This exhibition explores the late-Victorian master James McNeill Whistler’s revolutionary take on nature.
Born in America but spending most of his life in the UK, James Abbott McNeill Whistler became one of the best-known artists of the late-19th century. This exhibition of around 90 of Whistler’s oil paintings, watercolours, lithographs and etchings examines his singular attitude to the natural world, and reveals how it was underpinned by his enduring kinship with the makers of railroads, bridges and ships.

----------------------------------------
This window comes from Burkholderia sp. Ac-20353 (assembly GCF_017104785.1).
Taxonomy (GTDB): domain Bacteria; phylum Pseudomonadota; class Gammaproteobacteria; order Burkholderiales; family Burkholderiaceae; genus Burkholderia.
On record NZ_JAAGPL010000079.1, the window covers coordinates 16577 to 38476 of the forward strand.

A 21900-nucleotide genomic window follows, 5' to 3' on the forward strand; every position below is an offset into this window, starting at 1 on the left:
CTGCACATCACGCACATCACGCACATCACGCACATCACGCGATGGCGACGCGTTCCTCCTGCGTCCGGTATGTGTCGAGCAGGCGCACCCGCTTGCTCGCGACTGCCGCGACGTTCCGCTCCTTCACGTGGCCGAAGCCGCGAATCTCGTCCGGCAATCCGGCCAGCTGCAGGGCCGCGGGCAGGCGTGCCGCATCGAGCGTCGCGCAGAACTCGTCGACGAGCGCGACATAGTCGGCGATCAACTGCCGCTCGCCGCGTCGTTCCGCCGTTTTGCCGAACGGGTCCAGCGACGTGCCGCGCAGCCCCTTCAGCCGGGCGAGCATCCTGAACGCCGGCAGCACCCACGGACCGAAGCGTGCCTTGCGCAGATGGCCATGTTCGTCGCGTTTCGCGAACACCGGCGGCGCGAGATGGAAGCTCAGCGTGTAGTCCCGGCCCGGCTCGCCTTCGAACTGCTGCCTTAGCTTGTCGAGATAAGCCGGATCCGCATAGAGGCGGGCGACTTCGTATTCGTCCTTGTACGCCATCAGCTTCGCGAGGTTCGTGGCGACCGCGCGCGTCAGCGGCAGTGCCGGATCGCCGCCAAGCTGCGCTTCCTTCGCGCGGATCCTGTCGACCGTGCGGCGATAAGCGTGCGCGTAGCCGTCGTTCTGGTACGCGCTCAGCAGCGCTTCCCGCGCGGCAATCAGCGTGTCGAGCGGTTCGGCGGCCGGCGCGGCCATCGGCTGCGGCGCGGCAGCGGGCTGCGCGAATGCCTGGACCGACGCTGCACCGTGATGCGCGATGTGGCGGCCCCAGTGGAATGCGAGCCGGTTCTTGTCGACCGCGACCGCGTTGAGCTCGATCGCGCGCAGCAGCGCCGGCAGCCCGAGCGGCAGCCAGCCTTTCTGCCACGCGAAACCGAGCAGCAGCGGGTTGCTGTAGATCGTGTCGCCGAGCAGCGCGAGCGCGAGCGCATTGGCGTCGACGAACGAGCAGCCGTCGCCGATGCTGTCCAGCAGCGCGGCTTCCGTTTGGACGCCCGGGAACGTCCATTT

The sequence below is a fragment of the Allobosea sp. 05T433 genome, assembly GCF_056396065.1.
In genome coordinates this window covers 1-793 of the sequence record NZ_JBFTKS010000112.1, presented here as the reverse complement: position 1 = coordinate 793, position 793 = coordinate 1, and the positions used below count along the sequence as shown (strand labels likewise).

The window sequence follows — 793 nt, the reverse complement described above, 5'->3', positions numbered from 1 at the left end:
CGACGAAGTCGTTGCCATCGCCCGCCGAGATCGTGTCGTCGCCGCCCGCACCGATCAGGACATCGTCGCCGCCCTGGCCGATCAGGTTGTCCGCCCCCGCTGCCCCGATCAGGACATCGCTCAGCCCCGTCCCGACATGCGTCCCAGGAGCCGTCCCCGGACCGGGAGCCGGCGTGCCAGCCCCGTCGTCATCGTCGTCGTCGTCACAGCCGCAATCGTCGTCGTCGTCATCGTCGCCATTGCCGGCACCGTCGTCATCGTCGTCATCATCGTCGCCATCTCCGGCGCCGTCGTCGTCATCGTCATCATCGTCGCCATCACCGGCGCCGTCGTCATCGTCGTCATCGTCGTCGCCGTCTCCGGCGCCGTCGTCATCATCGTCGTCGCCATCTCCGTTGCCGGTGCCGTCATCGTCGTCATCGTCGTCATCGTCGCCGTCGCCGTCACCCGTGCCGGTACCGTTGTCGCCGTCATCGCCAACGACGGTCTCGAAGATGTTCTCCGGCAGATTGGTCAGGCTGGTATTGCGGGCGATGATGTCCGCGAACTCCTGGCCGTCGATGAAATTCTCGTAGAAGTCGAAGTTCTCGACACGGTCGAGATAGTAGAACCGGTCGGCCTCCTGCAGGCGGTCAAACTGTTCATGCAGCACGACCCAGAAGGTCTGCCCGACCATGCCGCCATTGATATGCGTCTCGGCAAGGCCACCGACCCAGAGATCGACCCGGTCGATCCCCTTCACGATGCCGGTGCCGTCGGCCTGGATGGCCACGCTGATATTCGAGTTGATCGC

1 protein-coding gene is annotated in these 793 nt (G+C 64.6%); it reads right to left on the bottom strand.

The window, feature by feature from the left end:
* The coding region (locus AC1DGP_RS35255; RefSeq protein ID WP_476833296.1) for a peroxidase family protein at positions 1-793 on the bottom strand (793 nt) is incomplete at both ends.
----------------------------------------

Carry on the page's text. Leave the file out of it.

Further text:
His images explore the contrasts between the natural and man-made worlds: rivers and wharves, gardens and courtyards, the ideal and the naturalistic, which are explored through works such as The Bathing Posts, Brittany (c1893), Nocturne: Chelsea (c1881), Nocturne: Chelsea Embankment (1883/4) and Copy of Nocturne: Black and Gold – The Fire Wheel (1893).
This exhibition has been developed by Compton Verney in partnership with The Hunterian, University of Glasgow,